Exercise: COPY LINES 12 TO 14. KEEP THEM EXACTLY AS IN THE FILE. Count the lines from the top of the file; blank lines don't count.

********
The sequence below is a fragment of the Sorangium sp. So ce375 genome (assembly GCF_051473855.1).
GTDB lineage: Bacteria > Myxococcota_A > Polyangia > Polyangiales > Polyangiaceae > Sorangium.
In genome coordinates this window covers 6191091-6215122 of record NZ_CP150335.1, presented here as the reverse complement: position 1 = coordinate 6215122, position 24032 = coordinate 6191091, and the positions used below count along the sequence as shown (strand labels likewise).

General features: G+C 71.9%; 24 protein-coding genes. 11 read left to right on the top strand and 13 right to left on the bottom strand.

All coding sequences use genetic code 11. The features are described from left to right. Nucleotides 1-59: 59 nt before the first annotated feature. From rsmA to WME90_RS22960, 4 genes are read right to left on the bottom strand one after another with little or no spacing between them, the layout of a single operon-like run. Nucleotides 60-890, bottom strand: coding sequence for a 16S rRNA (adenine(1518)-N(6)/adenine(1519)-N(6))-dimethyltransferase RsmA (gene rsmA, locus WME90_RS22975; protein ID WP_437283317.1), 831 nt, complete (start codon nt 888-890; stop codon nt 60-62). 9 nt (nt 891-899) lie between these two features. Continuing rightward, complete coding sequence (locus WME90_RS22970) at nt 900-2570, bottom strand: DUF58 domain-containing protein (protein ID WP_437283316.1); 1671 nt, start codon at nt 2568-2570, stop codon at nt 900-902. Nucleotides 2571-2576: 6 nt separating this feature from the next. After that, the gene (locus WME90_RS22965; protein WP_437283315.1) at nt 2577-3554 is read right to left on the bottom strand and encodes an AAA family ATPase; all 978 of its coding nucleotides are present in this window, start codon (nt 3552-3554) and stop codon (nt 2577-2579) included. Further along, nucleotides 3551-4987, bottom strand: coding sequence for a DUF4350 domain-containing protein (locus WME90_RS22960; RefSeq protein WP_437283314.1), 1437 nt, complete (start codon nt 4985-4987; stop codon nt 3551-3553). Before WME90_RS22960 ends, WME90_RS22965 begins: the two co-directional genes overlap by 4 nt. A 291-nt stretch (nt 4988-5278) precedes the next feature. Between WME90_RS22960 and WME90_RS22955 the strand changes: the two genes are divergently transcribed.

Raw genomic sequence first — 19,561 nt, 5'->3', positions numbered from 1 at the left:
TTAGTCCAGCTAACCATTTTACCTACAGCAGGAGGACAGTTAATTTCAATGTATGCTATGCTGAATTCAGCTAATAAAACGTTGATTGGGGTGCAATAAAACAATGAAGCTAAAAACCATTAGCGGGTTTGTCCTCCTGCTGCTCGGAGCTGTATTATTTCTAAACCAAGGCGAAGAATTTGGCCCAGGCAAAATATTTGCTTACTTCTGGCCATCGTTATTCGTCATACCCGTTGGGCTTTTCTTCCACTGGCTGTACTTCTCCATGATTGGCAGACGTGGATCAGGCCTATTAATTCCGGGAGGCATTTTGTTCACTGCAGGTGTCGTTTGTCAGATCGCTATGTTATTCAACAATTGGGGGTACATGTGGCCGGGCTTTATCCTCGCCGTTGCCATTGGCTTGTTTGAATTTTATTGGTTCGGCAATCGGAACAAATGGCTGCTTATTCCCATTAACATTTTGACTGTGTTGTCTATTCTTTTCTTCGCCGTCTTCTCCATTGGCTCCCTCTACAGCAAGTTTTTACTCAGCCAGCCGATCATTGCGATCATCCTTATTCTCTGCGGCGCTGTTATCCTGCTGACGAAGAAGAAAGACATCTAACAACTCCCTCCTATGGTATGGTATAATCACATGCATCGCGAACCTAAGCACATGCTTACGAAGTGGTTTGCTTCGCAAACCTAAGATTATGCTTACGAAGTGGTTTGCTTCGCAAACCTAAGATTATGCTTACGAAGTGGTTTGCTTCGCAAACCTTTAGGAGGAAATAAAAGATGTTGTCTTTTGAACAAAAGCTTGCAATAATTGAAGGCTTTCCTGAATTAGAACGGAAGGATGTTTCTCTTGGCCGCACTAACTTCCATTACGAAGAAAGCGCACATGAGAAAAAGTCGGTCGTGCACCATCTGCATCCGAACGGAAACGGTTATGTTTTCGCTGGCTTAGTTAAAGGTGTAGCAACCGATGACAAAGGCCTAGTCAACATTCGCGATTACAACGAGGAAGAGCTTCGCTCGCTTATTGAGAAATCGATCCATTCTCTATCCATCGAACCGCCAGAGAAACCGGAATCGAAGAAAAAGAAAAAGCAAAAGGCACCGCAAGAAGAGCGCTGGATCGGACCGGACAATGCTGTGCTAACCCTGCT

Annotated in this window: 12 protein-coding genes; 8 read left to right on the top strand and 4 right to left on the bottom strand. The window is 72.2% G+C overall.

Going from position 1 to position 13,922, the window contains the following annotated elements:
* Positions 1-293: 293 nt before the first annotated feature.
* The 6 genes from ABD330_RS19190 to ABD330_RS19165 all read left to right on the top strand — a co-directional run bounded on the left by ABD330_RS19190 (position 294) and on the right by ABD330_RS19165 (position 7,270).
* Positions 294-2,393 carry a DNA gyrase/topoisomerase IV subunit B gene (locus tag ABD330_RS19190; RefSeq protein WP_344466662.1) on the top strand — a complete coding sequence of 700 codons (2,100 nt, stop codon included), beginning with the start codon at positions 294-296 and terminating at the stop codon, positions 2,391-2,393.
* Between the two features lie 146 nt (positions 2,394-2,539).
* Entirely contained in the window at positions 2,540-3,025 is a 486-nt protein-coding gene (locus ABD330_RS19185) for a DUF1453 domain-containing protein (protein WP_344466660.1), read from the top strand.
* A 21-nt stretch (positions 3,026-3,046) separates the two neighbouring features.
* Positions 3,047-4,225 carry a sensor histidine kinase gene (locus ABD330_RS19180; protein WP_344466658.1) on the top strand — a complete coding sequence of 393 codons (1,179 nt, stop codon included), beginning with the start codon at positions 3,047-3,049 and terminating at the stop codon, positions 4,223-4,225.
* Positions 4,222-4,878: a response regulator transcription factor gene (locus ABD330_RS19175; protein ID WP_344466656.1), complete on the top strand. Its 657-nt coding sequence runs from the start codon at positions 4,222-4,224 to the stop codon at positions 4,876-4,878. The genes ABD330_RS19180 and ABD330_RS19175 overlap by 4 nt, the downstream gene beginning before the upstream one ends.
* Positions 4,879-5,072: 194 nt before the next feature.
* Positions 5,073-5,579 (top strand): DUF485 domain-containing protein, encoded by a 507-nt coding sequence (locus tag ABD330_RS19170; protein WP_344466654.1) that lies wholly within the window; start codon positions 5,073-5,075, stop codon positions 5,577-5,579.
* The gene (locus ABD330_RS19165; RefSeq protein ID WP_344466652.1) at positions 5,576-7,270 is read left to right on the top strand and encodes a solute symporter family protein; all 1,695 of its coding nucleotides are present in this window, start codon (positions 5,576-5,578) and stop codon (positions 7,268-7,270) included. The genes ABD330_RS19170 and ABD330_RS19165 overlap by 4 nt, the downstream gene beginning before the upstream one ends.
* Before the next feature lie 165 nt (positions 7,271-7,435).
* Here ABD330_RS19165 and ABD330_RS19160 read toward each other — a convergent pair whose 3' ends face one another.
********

* Positions 294-2,393 carry a DNA gyrase/topoisomerase IV subunit B gene (locus tag ABD330_RS19190; RefSeq protein WP_344466662.1) on the top strand — a complete coding sequence of 700 codons (2,100 nt, stop codon included), beginning with the start codon at positions 294-296 and terminating at the stop codon, positions 2,391-2,393.
* Between the two features lie 146 nt (positions 2,394-2,539).
* Entirely contained in the window at positions 2,540-3,025 is a 486-nt protein-coding gene (locus ABD330_RS19185) for a DUF1453 domain-containing protein (protein WP_344466660.1), read from the top strand.